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Learning piano

Technique
DanielM  
27 Jun 2011 03:21 | Quote
Joined: 11 Apr 2011
United Kingdom
Lessons: 1
Karma: 12
I know this is a guitar forum but bear with me. (It'll all be over soon honest)

What would be the best thing to start doing when learning piano seriously, should I learn songs that are more contrapuntal like easier Bach pieces to improve my ability to use both hands at once, or should I just learn songs I want to. (So far I've done the first page and a half of moonlight sonata) or are there any better methods?

See told you it would be over soon. >.>
Guitarslinger124  
27 Jun 2011 07:02 | Quote
Joined: 25 Jul 2007
United States
Lessons: 12
Licks: 42
Karma: 38
Moderator
Just play bro. [Western] Music is all the same no matter the instrument. So really, and I am assuming you know this, technique is your main conquest here. That being said, learn whatever songs you want (remember, you can only get better when you play; not worse!), but stick with regular finger excersises for practice.

Challenge yourself with both speed and complexity. Start simple with C major scales. Try to play them with one hand as fast as you can, then try with the other hand... and finally attempt to play to C major scale runs with both hands at the same time, as fast as you can.

Work on the same arppeggios you practiced on your guitar. Play them in one position or multiple positions. For example, play the I with your bass hand, the ii with your treble hand and the iii with your bass hand and so on and so forth up to 7th chords and such.

When I had a keyboard, I used to try and learn my guitar riffs, note for note. It is also important not to get intimidated by the piano. The notes are all right in front of you, no need for guessing or counting. Another tip would be to split the keyboard in half. Subconciously, 180 (or however many there are) keys can be a bit much to master at once, so cut the number down. I fear that it is all too easy to bite off more than you can chew with piano and not even ralize it.

I am no expert, but I hope that helps.

Rock on!
DanielM  
27 Jun 2011 08:33 | Quote
Joined: 11 Apr 2011
United Kingdom
Lessons: 1
Karma: 12
Thanks, I've playing with piano on and off informally for a few years now but I wanted to knuckle down and learn properly (classical) in order to make my compositional process faster.

How my plans looking right now is finish learning bachs minuet in G then move onto more bach or mozart building up complexity of the parts for each hand to gain independence, speed and dexterity. Then once I'm pretty nimble I'll move onto chord based works and harder contrapuntal pieces and start working through Chopin and anything else that takes my fancy.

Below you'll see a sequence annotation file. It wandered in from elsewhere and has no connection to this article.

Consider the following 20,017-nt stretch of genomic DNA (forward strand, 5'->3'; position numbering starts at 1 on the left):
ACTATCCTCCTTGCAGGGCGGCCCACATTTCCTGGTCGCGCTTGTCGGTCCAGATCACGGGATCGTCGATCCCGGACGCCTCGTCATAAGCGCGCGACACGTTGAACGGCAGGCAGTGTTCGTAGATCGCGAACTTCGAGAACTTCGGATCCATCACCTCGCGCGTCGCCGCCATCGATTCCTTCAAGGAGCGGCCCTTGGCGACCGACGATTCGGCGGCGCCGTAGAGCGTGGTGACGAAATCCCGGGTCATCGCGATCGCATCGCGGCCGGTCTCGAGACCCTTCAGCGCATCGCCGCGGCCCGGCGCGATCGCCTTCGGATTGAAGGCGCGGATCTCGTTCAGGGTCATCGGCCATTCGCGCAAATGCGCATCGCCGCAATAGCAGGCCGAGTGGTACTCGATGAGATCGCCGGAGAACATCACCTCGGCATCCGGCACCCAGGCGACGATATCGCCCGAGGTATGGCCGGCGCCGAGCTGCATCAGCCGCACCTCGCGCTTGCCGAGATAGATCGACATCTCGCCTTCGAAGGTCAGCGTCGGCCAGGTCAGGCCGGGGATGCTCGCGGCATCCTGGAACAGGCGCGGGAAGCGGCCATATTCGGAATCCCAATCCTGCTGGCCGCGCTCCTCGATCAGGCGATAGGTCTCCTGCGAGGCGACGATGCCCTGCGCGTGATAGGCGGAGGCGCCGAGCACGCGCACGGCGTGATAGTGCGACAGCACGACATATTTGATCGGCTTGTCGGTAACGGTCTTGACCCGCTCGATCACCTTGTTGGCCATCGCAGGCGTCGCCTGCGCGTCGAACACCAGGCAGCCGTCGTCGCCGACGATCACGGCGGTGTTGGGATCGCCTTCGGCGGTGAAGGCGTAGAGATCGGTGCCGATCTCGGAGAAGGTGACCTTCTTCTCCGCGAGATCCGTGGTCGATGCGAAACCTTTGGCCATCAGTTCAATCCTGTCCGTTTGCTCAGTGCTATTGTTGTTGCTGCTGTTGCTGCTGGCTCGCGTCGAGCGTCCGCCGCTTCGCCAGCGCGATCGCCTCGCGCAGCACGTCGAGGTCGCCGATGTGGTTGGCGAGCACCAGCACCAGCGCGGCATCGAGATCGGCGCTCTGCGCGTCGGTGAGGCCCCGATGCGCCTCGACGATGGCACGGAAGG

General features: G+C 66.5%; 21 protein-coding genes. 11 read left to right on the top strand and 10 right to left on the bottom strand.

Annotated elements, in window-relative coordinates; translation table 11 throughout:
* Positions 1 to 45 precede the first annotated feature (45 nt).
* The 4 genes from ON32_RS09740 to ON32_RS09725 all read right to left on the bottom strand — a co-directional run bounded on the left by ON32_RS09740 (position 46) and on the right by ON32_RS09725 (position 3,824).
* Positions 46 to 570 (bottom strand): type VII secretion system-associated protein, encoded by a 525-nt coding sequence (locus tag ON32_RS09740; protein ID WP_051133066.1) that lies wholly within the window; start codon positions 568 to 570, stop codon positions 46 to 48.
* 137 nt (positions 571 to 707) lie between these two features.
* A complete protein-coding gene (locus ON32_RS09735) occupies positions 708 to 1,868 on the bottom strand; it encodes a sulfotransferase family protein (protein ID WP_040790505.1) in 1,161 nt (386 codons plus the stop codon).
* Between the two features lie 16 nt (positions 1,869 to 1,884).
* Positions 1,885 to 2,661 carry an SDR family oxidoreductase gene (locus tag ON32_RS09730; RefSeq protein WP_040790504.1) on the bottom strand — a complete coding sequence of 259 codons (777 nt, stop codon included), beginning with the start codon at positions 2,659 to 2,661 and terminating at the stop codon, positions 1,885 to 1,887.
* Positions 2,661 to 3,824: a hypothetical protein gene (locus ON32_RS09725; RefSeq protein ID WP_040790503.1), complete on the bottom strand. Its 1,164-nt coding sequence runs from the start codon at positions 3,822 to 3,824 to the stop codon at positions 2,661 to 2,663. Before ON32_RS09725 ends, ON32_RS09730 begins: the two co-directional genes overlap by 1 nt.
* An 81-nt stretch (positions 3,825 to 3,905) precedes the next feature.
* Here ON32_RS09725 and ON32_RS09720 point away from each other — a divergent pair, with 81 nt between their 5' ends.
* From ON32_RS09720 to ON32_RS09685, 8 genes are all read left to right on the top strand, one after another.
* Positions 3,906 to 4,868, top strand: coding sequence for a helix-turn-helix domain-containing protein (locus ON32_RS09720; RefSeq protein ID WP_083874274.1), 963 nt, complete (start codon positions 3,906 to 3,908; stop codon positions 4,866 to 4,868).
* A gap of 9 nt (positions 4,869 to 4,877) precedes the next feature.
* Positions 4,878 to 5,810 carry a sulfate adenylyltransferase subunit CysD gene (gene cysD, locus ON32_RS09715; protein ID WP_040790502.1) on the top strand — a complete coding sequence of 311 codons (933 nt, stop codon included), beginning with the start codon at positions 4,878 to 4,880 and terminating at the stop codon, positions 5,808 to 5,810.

I figured I'd start off with the twiddlier classical stuff and baroque because that's mostly scales and arpeggios with a contrapuntal accompaniment.

*rolls up sleeves*
GuitarGeorge  
27 Jun 2011 08:37 | Quote
Joined: 17 Jul 2009
Licks: 3
Karma: 6
Go for it! :D
Guitarslinger124  
27 Jun 2011 08:52 | Quote
Joined: 25 Jul 2007
United States
Lessons: 12
Licks: 42
Karma: 38
Moderator
DanielM says:
Thanks, I've playing with piano on and off informally for a few years now but I wanted to knuckle down and learn properly (classical) in order to make my compositional process faster.

How my plans looking right now is finish learning bachs minuet in G then move onto more bach or mozart building up complexity of the parts for each hand to gain independence, speed and dexterity. Then once I'm pretty nimble I'll move onto chord based works and harder contrapuntal pieces and start working through Chopin and anything else that takes my fancy.

I figured I'd start off with the twiddlier classical stuff and baroque because that's mostly scales and arpeggios with a contrapuntal accompaniment.

*rolls up sleeves*


Well, you're a step ahead of me. I never took it that serious. G'luck!

Rock on!
neomass1  
27 Jun 2011 14:39 | Quote
Joined: 10 Apr 2010
United States
Karma: 11
@DanielM

As I like you I am willing to do more then just simple advice. If you give me an email I will give you some tools, and excises that I and many other keyboardists use.

I have several books in a PDF form that will help you get started, and one is personal made to help people with a guitar background make connections to theory of piano. The other is made to help do everything that you want to do, build dexterity and speed while helping to strengthen independence and multitasking of the fingers.

So just send me a PM (Privet Message) with your email.
or just go ahead and email at neomassrasmus@yahoo.com :)

If any of you want some more personal help with piano do feel free to ask.
gshredder2112  
27 Jun 2011 16:27 | Quote
Joined: 03 Sep 2010
United States
Licks: 3
Karma: 22
All i can say to practice is the chromatic scale.Each time you
practice it,start from a different root note.
Then as you feel comfy with playing chromatically
through all keys,start subtracting notes from
the chromatic scale,as to make major,
minor,etc.Then minus notes from your major,minor
scale too make your traids and arpeggios.Hope
that made sense.

\M/(*-+)
gs2112
DanielM  
28 Jun 2011 01:35 | Quote
Joined: 11 Apr 2011
United Kingdom
Lessons: 1
Karma: 12
@Gshredder when playing chromatic scales on piano you only use thumb and two fingers, when playing major minor etc you use 4 fingers and thumb.

Chromatic=2nd finger for accidentals
1st finger for C and F
thumb for the other white keys

Meanwhile most major scales are just fingering wise 1 2 3 1 2 3 4 (5)
gshredder2112  
28 Jun 2011 01:53 | Quote
Joined: 03 Sep 2010
United States
Licks: 3
Karma: 22
I was speaking in a Guitar-to piano thoery sort of way,to get a feel for your crossever theory,I cant give advice on piano technique,i sorta made-up my own.


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